Wednesday, October 14, 2020

How D&D Helped Shape who I Became as an Adult

 One of the shows I've listened to quite a bit over the past 6 months or so is the wonderful Roleplay Rescue, hosted by Che Webster.  There are other shows that discuss 'theory' that I also listen to regularly and love - if you'd like other recommendations, let me know and I'll post some in the comments.  Anyway, listening to shows like this just got me thinking more about the game and its place in my life.

It occurred to me at some point that D&D is partly responsible for where I am today, professionally.  I'm a teacher right now (high school English, History, Media Arts & Philosophy) but I wasn't always... and I certainly never planned to be.  Here's the journey - in brief - that got me here.

I discovered D&D at around age 12.  I was a glutton for the cartoon and everything the basic set had to offer.  D&D broadened my vocabulary and, by turning me on to fantasy novels, made me a reader.  As a high school student, I struggled with math but excelled in music and English.  Being good at English made me want to study it at University even though I had no desire to teach it (I was nothing if not naïve).  Upon graduating, I found some pretty dead end, low paying jobs in copyright administration, publishing and advertising and they pretty much beat me down with their total lack of a future or challenge.  

All through my 20s I slogged through these cubicle jobs, hating them, but seeing no other choices.  On the side I was playing in a band and, through a lot of hard work and luck, we managed to get some success.  I was able to quit my crappy job and pursue life on the road.  It was glorious.  But a few years later the music industry began to tank and I lost my golden ticket.  

Deciding not to go back to life in a cubicle, I signed up to teach ESL in Japan for a year.  It was such a good experience, I resigned for another year. Then another.  Then a few more.  Pretty soon I realized I was not 'playing teacher'... I was 'teacher'.  I came back to Canada (reluctantly) and got my license.  Then, by a miracle, I got hired in a terrible hiring drought and then ... well, I have been here ever since.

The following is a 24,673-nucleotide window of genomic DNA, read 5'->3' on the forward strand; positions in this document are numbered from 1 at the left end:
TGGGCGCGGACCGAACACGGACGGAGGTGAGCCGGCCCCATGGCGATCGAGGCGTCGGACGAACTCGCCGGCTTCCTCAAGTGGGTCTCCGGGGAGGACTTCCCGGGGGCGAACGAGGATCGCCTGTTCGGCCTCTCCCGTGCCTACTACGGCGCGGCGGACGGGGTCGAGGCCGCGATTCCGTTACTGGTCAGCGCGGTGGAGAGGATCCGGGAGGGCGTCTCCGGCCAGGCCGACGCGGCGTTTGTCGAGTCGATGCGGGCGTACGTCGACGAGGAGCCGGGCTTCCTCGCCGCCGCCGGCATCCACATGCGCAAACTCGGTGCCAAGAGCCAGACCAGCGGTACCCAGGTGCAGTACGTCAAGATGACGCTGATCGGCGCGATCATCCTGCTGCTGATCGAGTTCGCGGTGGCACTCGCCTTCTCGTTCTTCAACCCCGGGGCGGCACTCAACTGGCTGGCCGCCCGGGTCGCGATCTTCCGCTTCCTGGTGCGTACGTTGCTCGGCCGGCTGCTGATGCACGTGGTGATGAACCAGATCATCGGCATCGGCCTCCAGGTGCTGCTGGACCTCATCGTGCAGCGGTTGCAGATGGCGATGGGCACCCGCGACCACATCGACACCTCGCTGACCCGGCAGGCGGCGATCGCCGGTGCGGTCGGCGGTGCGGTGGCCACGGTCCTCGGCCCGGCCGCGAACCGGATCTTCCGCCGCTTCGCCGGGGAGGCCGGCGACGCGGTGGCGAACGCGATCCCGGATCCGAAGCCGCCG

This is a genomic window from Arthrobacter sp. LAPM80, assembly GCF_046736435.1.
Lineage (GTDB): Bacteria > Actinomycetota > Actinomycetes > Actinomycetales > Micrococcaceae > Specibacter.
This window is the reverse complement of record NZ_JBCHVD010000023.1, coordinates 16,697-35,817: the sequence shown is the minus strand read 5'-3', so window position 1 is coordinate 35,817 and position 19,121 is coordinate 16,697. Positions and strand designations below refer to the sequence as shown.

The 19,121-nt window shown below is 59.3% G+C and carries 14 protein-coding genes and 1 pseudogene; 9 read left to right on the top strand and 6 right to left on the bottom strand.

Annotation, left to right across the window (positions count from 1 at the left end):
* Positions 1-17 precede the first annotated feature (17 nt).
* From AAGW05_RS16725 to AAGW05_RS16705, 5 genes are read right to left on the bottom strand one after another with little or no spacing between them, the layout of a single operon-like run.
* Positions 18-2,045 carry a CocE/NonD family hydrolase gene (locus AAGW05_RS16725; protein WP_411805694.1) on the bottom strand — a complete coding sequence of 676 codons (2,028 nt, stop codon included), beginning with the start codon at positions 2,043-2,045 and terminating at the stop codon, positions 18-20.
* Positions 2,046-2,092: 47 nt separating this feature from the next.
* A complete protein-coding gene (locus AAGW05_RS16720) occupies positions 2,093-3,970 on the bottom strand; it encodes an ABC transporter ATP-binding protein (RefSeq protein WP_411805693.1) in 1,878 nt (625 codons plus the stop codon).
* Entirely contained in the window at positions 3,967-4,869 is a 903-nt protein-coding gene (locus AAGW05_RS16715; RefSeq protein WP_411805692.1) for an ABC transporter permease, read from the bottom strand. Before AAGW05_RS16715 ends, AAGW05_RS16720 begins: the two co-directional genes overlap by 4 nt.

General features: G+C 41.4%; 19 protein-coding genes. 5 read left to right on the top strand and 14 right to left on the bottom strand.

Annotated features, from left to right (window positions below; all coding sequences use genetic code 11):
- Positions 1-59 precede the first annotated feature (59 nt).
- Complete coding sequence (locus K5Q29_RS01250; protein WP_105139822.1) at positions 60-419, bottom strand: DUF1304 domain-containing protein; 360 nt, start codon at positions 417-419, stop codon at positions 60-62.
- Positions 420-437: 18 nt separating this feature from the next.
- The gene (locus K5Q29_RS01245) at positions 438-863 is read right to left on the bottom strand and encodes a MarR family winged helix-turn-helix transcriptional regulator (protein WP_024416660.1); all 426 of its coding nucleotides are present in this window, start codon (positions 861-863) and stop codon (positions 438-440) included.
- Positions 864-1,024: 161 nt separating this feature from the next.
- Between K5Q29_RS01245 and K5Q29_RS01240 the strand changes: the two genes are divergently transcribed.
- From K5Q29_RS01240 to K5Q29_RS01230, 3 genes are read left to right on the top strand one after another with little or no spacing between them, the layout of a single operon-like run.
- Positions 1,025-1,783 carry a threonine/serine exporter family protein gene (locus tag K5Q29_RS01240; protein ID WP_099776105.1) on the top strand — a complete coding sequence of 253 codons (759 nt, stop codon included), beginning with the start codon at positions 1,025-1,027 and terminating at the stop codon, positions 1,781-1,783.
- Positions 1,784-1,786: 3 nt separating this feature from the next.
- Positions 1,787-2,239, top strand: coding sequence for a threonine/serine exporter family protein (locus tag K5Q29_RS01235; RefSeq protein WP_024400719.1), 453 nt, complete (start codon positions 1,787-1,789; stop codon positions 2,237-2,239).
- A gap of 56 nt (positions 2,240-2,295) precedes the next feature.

D&D has not been with me the whole.  There were spans of years when I didn't really think about it.  But it was instrumental in setting me on the path. 

Have you ever stopped to think how you got to where you are?  I bet for some people, it's something just as simple: playing school sports, being in the school play, meeting that one person that changed your life...

It's amazing how the things as a kid can shape how you turn out as an adult.


  1. It sounds very much like you followed in the footsteps of Bilbo, leaving the comfortable and predictable safety of your office job, to venture out into the world, to strange and foreign lands, to finally find yourself and return home as a new man. Funny how life takes us to unexpected places. Thanks for sharing your story.

  2. Thanks very much for the comment, Darren. You're right about those unexpected places; if you'd have told me 30 years ago I would end up as a teacher, I would have laughed.

  3. Hahaha I taught English in Japan as well and the experience was amazing but it did show me teaching wasn’t my gig. I did fall in love with Japan though.

    The biggest contribution DND gave me was some amazing friendships that I still have now some 30 years later. 3 of the guys I met gaming were at my wedding, one being the best man. And for that I’ll be eternally grateful to the hobby for bringing me into contact with great people.